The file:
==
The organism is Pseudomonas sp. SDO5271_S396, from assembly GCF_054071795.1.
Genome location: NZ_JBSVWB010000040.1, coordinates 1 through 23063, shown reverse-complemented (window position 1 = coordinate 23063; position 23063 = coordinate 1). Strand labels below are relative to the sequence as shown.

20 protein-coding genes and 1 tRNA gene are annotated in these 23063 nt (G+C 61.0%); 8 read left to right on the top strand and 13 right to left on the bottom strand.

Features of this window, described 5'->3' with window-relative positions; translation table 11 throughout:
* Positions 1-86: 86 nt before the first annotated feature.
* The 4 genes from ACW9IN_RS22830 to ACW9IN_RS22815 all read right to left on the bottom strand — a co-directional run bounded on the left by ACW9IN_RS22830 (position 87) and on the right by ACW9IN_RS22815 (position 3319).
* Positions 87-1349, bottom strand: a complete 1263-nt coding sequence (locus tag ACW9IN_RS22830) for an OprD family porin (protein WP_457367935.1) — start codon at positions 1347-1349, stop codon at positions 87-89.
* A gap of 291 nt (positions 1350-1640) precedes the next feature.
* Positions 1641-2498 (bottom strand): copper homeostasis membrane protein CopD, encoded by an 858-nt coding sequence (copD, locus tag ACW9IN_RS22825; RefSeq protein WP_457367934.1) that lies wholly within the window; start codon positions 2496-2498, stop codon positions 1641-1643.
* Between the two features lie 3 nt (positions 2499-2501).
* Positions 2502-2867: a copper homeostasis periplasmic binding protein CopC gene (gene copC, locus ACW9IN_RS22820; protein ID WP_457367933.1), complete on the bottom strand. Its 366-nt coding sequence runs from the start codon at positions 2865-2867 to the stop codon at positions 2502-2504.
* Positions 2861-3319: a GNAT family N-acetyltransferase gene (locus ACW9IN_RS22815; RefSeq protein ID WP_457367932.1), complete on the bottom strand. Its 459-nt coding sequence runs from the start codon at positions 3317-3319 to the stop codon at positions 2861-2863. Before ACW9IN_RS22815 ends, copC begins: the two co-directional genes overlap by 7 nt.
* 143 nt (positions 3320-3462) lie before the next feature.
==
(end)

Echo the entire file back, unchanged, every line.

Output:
The organism is Pseudomonas sp. SDO5271_S396, from assembly GCF_054071795.1.
Genome location: NZ_JBSVWB010000040.1, coordinates 1 through 23063, shown reverse-complemented (window position 1 = coordinate 23063; position 23063 = coordinate 1). Strand labels below are relative to the sequence as shown.

20 protein-coding genes and 1 tRNA gene are annotated in these 23063 nt (G+C 61.0%); 8 read left to right on the top strand and 13 right to left on the bottom strand.

Features of this window, described 5'->3' with window-relative positions; translation table 11 throughout:
* Positions 1-86: 86 nt before the first annotated feature.
* The 4 genes from ACW9IN_RS22830 to ACW9IN_RS22815 all read right to left on the bottom strand — a co-directional run bounded on the left by ACW9IN_RS22830 (position 87) and on the right by ACW9IN_RS22815 (position 3319).
* Positions 87-1349, bottom strand: a complete 1263-nt coding sequence (locus tag ACW9IN_RS22830) for an OprD family porin (protein WP_457367935.1) — start codon at positions 1347-1349, stop codon at positions 87-89.
* A gap of 291 nt (positions 1350-1640) precedes the next feature.
* Positions 1641-2498 (bottom strand): copper homeostasis membrane protein CopD, encoded by an 858-nt coding sequence (copD, locus tag ACW9IN_RS22825; RefSeq protein WP_457367934.1) that lies wholly within the window; start codon positions 2496-2498, stop codon positions 1641-1643.
* Between the two features lie 3 nt (positions 2499-2501).
* Positions 2502-2867: a copper homeostasis periplasmic binding protein CopC gene (gene copC, locus ACW9IN_RS22820; protein ID WP_457367933.1), complete on the bottom strand. Its 366-nt coding sequence runs from the start codon at positions 2865-2867 to the stop codon at positions 2502-2504.
* Positions 2861-3319: a GNAT family N-acetyltransferase gene (locus ACW9IN_RS22815; RefSeq protein ID WP_457367932.1), complete on the bottom strand. Its 459-nt coding sequence runs from the start codon at positions 3317-3319 to the stop codon at positions 2861-2863. Before ACW9IN_RS22815 ends, copC begins: the two co-directional genes overlap by 7 nt.
* 143 nt (positions 3320-3462) lie before the next feature.